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Margaret Thatcher's Son Arrested in Connection with Alleged Coup Plot - 2004-08-25

Former British Prime Minister Margaret Thatcher's son, Mark, was arrested in South Africa early Wednesday in connection with the alleged plot to overthrow the government of oil-rich Equatorial Guinea.

Members of the elite South African police unit, known as the Scorpions, arrived at the door of Mark Thatcher's luxurious home in a Cape Town suburb early Wednesday morning to arrest him under South Africa's tough anti-mercenary laws.

Police say they have evidence that Mr. Thatcher helped to fund a failed coup attempt against Teodoro Obiang Nguema, president of Equatorial Guinea, Africa's third-largest oil producer.

The arrest came as trials are under way in Zimbabwe and Equatorial Guinea in the alleged coup plot. Many of the defendants have connections to the former apartheid South African military and to a mercenary group called Executive Outcomes.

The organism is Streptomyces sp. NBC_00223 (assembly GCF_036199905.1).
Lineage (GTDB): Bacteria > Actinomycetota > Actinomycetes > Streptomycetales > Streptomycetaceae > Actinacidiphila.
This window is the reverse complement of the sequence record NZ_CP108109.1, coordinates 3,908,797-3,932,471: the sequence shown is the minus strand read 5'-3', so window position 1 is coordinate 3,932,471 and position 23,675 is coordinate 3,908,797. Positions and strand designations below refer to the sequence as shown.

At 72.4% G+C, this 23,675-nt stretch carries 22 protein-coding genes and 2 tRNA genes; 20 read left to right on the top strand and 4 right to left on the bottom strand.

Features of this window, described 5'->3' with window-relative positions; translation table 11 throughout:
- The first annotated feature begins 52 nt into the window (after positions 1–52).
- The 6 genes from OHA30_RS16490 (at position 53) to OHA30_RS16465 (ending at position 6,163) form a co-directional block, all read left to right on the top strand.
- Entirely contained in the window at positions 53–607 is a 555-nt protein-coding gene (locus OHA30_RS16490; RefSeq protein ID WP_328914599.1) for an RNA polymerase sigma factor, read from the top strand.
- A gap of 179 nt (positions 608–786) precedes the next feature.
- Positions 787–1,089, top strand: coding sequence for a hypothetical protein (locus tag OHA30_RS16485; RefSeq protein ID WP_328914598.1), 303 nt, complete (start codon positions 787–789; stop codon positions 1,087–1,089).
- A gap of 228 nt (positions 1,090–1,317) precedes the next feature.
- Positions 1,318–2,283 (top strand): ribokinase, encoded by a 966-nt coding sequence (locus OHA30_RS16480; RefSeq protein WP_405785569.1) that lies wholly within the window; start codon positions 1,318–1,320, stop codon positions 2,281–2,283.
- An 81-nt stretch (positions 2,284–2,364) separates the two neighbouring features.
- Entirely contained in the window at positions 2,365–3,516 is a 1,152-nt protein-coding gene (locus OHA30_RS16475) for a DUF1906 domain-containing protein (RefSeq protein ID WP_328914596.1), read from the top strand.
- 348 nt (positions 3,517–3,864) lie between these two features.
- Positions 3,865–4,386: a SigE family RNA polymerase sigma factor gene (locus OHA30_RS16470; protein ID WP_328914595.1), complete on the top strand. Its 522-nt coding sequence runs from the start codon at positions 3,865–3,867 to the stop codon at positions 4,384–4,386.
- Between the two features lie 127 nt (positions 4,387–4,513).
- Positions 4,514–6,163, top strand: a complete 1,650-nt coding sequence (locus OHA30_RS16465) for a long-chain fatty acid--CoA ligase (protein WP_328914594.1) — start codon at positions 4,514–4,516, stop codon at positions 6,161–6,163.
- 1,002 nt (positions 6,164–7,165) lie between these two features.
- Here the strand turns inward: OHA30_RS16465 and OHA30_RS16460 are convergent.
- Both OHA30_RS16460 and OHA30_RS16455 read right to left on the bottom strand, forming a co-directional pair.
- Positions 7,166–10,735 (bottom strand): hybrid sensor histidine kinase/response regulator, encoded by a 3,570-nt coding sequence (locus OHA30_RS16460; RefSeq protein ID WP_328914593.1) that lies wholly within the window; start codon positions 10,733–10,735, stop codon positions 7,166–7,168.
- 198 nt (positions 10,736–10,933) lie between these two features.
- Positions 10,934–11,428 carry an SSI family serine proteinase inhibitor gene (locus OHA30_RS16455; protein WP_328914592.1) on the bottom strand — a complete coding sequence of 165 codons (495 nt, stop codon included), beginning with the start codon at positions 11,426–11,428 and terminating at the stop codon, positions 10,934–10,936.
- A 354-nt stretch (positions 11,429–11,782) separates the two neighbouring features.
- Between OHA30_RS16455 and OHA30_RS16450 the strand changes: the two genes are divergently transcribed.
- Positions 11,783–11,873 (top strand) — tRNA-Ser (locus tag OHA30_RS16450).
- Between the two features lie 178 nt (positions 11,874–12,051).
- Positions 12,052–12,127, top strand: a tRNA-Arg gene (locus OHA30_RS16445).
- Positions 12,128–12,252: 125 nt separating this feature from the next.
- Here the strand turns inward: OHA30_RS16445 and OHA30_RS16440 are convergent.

The 51-year-old Mr. Thatcher has been mentioned in local and British media as having connections with one of the alleged ringleaders, British-born Simon Mann, who is on trial in Zimbabwe. President Nguema has also accused Mr. Thatcher and an unnamed former British minister of being involved in the plot in an interview with the French publication Jeune Afrique.

But in the Equatorial Guinea trial Wednesday, one of the alleged coup plotters denied Mr. Thatcher's involvement. South African Nick du Toit, a mercenary and arms dealer, testified he had been introduced to Mr. Thatcher by Mr. Mann, but that it was part of a normal business transaction to purchase military helicopters for a mining deal in Sudan.

This is not the first time that the son of Mrs. Thatcher, who served as British prime minister from 1979 to 1990, has made the headlines. In 1982, he disappeared in the Sahara while competing in the Dakar rally, causing his mother, nicknamed the "Iron Lady," to break down in public. He and his co-driver were found five days later unharmed in their disabled car.

South African police have not indicated whether he could be extradited to Equatorial Guinea where the death penalty is still in place and the government has been accused of torturing the alleged plotters.